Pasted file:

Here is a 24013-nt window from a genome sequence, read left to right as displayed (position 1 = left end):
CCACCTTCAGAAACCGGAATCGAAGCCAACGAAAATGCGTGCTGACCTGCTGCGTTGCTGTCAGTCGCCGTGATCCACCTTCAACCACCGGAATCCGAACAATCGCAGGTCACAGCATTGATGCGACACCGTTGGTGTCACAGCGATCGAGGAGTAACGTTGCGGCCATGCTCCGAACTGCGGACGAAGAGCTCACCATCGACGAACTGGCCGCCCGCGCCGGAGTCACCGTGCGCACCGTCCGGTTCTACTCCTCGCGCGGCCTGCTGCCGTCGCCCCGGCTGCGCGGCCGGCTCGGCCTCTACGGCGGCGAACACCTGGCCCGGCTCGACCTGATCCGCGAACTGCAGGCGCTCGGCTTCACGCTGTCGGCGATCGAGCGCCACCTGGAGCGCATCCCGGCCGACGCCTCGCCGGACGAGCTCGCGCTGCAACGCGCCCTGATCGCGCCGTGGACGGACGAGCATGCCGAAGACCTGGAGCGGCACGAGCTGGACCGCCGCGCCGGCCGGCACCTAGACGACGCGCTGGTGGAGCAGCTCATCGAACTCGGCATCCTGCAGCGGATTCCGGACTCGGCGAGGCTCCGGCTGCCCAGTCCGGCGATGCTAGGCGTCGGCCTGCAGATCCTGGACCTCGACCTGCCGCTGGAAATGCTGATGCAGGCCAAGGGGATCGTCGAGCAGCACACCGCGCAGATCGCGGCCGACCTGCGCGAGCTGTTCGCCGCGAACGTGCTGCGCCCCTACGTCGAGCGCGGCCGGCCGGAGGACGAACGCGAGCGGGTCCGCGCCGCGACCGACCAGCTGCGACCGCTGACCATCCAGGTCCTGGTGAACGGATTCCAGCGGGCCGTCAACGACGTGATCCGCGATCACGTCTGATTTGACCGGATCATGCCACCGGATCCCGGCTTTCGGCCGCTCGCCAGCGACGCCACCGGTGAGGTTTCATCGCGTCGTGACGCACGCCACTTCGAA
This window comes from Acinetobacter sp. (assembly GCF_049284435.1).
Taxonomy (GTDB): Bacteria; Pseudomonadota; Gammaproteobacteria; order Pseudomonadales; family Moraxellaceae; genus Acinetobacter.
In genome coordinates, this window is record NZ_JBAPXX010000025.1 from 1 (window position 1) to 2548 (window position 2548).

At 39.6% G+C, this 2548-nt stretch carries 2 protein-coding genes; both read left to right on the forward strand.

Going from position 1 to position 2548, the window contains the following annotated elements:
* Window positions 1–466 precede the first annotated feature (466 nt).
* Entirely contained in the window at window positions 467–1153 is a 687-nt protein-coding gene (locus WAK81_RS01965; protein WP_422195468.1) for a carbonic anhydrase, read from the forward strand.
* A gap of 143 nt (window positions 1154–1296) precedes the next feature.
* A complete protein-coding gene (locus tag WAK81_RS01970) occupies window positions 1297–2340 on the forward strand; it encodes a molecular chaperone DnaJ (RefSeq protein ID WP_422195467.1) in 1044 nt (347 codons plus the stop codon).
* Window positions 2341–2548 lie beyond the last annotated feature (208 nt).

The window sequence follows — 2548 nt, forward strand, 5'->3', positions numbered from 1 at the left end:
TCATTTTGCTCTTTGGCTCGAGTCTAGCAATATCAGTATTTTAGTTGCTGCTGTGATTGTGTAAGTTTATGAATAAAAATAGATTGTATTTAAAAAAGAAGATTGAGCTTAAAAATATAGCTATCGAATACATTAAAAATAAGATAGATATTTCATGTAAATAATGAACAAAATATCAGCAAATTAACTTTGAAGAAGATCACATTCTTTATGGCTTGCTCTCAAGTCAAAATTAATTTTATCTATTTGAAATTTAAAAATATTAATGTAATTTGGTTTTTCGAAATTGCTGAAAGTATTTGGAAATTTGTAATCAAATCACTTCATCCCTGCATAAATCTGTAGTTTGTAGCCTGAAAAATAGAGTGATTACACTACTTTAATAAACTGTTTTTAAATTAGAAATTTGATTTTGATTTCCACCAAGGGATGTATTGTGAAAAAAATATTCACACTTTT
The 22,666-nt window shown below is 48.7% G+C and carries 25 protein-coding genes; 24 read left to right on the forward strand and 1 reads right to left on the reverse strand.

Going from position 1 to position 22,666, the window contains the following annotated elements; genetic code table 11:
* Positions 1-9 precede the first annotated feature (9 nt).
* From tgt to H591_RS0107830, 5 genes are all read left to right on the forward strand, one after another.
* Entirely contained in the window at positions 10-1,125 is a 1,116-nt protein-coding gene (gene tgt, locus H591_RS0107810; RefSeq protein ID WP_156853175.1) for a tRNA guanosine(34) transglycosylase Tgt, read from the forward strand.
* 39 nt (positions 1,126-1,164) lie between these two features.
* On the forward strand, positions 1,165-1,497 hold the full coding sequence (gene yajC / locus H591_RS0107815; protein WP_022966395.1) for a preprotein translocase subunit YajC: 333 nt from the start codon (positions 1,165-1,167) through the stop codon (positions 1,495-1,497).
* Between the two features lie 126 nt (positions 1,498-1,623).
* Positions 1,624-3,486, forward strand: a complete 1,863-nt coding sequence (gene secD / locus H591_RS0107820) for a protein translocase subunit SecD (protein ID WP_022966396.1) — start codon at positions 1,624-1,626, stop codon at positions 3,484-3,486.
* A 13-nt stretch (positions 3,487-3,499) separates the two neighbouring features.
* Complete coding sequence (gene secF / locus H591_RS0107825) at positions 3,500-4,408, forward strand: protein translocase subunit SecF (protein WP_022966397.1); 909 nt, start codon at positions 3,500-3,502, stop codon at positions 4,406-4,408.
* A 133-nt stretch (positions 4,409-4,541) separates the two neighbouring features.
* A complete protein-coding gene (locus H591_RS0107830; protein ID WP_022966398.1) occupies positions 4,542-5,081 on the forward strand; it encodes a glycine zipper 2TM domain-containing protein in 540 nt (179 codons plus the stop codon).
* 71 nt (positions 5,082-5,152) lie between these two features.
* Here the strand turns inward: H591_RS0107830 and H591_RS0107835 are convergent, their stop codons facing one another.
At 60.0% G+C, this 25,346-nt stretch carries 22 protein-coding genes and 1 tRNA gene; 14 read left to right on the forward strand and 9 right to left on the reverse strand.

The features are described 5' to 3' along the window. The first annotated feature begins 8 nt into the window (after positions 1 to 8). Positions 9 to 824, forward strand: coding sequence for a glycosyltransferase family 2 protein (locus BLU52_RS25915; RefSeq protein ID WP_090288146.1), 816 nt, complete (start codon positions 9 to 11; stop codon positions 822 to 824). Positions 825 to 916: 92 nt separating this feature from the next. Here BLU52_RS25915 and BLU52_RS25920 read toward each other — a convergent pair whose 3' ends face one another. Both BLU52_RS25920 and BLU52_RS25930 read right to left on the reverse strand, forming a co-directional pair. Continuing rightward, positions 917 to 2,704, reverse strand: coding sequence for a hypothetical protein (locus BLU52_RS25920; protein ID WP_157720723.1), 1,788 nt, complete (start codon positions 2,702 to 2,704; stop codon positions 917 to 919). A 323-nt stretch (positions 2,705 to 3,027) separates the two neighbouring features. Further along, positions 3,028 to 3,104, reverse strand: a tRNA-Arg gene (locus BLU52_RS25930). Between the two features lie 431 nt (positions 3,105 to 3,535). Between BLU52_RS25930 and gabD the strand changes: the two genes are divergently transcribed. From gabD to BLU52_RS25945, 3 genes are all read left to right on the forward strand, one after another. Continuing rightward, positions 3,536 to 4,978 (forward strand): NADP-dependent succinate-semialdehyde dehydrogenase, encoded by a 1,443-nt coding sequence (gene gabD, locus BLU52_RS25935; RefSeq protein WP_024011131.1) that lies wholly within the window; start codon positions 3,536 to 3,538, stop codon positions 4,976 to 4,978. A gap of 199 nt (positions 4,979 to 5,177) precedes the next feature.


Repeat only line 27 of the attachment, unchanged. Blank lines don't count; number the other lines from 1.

* A complete protein-coding gene (locus H591_RS0107830; protein ID WP_022966398.1) occupies positions 4,542-5,081 on the forward strand; it encodes a glycine zipper 2TM domain-containing protein in 540 nt (179 codons plus the stop codon).